The shift from Washington's time-limited military adventures that followed the Vietnam War — the relatively brief conflicts in Grenada, Panama, Somalia, and Kosovo, for example — to today's seemingly interminable and endlessly multiplying military commitments is one of the most notable, yet little noted, features of the post-9/11 landscape. Regrettably, too many mainstream journalists seem all too willing to encourage Washington's new "permanent war" footing.

The Iraq War, we've been led to believe, is the one that's ending, if it's not already over. Last summer's withdrawal of combat troops was treated in the press as the conclusion of a very long war. But this summer the news tells a different story: Obama administration officials are lobbying the Iraqi government to hammer out an agreement that would allow U.S. troops to stay beyond the end of the year.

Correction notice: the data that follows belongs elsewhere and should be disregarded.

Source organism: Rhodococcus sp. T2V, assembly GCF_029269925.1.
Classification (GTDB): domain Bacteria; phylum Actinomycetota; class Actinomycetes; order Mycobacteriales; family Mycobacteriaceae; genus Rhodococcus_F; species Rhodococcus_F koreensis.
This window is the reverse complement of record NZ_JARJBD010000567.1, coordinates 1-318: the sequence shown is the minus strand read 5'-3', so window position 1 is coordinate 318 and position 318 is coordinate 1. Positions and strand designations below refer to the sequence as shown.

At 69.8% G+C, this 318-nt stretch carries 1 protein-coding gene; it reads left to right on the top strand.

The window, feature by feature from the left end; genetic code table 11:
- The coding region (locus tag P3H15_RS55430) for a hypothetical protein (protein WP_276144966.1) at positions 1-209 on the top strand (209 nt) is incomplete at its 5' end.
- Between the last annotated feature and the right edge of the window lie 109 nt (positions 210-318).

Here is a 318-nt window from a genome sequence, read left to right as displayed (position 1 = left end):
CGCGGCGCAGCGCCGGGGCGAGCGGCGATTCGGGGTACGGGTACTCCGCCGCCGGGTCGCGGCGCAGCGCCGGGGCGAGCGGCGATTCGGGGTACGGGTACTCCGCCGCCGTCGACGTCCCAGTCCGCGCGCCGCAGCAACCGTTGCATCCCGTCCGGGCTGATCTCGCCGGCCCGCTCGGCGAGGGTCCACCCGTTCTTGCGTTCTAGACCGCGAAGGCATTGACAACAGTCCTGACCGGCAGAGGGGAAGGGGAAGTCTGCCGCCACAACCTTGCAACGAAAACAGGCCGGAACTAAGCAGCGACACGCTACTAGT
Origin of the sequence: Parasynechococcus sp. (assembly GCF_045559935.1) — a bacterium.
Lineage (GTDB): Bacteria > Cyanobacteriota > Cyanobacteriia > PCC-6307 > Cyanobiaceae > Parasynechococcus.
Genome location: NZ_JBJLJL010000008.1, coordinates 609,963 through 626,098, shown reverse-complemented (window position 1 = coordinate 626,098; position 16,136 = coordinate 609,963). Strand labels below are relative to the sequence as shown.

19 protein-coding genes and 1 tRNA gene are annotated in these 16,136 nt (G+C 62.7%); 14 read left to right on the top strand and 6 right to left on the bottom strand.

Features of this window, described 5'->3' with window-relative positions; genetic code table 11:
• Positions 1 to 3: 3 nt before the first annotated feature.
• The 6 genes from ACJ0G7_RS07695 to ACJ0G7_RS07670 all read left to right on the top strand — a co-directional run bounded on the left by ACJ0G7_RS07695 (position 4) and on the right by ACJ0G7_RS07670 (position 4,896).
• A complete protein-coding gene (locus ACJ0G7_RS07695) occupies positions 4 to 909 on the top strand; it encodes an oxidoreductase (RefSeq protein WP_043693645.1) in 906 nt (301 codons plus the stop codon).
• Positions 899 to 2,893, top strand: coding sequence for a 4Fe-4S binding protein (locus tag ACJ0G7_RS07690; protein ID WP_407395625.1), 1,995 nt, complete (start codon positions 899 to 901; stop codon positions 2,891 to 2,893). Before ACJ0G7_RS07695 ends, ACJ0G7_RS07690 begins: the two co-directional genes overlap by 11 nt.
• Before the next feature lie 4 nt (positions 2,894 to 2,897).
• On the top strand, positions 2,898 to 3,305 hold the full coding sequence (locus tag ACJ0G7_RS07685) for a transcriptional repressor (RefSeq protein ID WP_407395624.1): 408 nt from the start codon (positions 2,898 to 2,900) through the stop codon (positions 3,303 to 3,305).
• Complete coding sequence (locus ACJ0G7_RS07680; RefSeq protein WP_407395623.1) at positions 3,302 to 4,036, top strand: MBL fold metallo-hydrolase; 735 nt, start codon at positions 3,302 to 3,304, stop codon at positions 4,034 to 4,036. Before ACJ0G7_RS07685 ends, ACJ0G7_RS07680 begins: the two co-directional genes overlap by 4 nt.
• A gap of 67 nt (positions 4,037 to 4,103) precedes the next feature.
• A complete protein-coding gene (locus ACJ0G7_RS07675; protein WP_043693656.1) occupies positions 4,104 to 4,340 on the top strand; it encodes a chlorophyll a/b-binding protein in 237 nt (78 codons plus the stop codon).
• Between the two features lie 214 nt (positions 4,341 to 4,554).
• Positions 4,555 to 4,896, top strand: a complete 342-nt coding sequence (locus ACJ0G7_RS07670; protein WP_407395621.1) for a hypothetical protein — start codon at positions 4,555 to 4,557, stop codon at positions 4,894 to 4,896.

One newspaper called this a "vexing problem" for President Barack Obama, since he'll have to explain why he's extending a war he vowed to end. And recent upticks in bombings in Iraq inevitably trigger worry about how dangerous it will be for U.S. troops to leave. This is a strange conclusion, given that this violence is happening while ...

Published: Thursday 1 September 2011

"Why are you attacking us? Why are you killing our children? Why are you destroying our infrastructure?"

– Television address by Libyan Leader Muammar Gaddafi, April 30, 2011

A few hours later NATO hit a target in Tripoli, killing Gaddafi's 29-year-old son Saif al-Arab, three of Gaddafi's grandchildren, all under twelve years of age, and several friends and neighbors.

In his TV address, Gaddafi had appealed to the NATO nations for a cease-fire and negotiations after six weeks of bombings and cruise missile attacks against his country.

Well, let's see if we can derive some understanding of the complex Libyan turmoil.

The Holy Triumvirate — The United States, NATO and the European Union — recognizes no higher power and believes, literally, that it can do whatever it wants in the world, to whomever it wants, for as long as it wants, and call it whatever it wants, like "humanitarian".